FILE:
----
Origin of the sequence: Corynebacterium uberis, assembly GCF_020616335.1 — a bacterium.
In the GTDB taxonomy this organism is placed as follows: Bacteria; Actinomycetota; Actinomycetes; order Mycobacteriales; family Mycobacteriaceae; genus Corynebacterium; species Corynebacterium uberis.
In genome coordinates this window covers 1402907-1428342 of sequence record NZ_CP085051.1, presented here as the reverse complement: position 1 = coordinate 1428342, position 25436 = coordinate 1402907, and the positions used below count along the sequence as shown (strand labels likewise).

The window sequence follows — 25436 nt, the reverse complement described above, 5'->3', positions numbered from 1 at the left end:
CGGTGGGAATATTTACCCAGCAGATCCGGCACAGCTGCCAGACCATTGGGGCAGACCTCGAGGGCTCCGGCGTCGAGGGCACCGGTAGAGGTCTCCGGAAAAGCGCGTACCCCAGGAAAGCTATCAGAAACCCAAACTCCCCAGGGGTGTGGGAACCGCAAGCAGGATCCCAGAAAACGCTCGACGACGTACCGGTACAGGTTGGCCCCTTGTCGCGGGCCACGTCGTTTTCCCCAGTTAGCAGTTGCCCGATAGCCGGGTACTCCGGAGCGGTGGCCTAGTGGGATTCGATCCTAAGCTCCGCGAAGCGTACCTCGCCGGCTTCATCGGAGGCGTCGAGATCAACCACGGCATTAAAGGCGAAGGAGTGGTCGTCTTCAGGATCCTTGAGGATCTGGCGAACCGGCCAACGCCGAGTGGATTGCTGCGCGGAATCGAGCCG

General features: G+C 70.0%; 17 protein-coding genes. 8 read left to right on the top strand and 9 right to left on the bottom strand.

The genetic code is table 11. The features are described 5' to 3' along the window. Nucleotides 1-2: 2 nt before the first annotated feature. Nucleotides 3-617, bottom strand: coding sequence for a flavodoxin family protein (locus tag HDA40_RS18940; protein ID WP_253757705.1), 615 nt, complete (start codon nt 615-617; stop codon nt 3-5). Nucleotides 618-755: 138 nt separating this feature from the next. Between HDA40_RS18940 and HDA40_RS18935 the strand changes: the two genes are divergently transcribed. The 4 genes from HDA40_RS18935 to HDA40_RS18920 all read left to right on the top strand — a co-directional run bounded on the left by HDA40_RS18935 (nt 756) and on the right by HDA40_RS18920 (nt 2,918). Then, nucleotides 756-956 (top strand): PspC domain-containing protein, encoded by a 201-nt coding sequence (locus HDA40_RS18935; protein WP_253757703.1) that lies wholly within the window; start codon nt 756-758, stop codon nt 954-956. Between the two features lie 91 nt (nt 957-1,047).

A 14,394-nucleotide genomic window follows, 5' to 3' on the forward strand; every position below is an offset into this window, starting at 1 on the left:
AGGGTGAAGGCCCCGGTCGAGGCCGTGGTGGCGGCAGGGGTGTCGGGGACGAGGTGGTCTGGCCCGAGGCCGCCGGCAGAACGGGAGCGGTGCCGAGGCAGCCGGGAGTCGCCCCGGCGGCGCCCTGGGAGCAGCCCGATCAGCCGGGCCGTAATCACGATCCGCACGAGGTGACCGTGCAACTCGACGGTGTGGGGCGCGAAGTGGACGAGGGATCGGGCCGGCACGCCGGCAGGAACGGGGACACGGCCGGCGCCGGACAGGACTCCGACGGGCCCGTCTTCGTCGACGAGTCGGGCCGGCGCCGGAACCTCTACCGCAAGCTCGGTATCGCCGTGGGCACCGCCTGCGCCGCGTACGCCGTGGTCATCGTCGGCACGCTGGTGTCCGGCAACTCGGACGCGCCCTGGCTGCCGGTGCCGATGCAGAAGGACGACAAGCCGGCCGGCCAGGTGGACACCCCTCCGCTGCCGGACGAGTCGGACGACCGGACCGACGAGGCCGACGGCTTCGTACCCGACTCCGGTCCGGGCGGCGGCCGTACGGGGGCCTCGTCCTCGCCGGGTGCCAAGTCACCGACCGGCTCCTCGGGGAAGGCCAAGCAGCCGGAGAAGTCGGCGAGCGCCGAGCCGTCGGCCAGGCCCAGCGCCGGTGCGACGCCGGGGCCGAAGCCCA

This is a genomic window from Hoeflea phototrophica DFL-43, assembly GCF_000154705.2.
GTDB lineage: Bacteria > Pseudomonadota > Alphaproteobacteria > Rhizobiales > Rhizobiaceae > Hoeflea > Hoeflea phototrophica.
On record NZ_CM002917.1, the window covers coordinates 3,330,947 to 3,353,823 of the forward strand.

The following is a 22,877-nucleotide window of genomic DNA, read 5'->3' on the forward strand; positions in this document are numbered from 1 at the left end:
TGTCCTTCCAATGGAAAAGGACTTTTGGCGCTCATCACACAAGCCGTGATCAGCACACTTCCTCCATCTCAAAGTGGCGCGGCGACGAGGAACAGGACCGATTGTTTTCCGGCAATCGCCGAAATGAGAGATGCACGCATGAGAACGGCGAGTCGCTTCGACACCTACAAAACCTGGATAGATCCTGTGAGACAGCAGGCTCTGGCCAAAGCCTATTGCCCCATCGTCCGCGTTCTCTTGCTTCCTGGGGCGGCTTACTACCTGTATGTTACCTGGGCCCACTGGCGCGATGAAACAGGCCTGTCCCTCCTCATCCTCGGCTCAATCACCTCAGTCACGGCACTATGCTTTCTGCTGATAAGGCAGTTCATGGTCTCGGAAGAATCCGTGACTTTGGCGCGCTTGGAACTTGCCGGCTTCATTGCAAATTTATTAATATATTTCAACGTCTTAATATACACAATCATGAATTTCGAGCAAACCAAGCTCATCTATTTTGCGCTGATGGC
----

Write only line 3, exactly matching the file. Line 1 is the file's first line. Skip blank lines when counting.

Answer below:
In genome coordinates this window covers 1402907-1428342 of sequence record NZ_CP085051.1, presented here as the reverse complement: position 1 = coordinate 1428342, position 25436 = coordinate 1402907, and the positions used below count along the sequence as shown (strand labels likewise).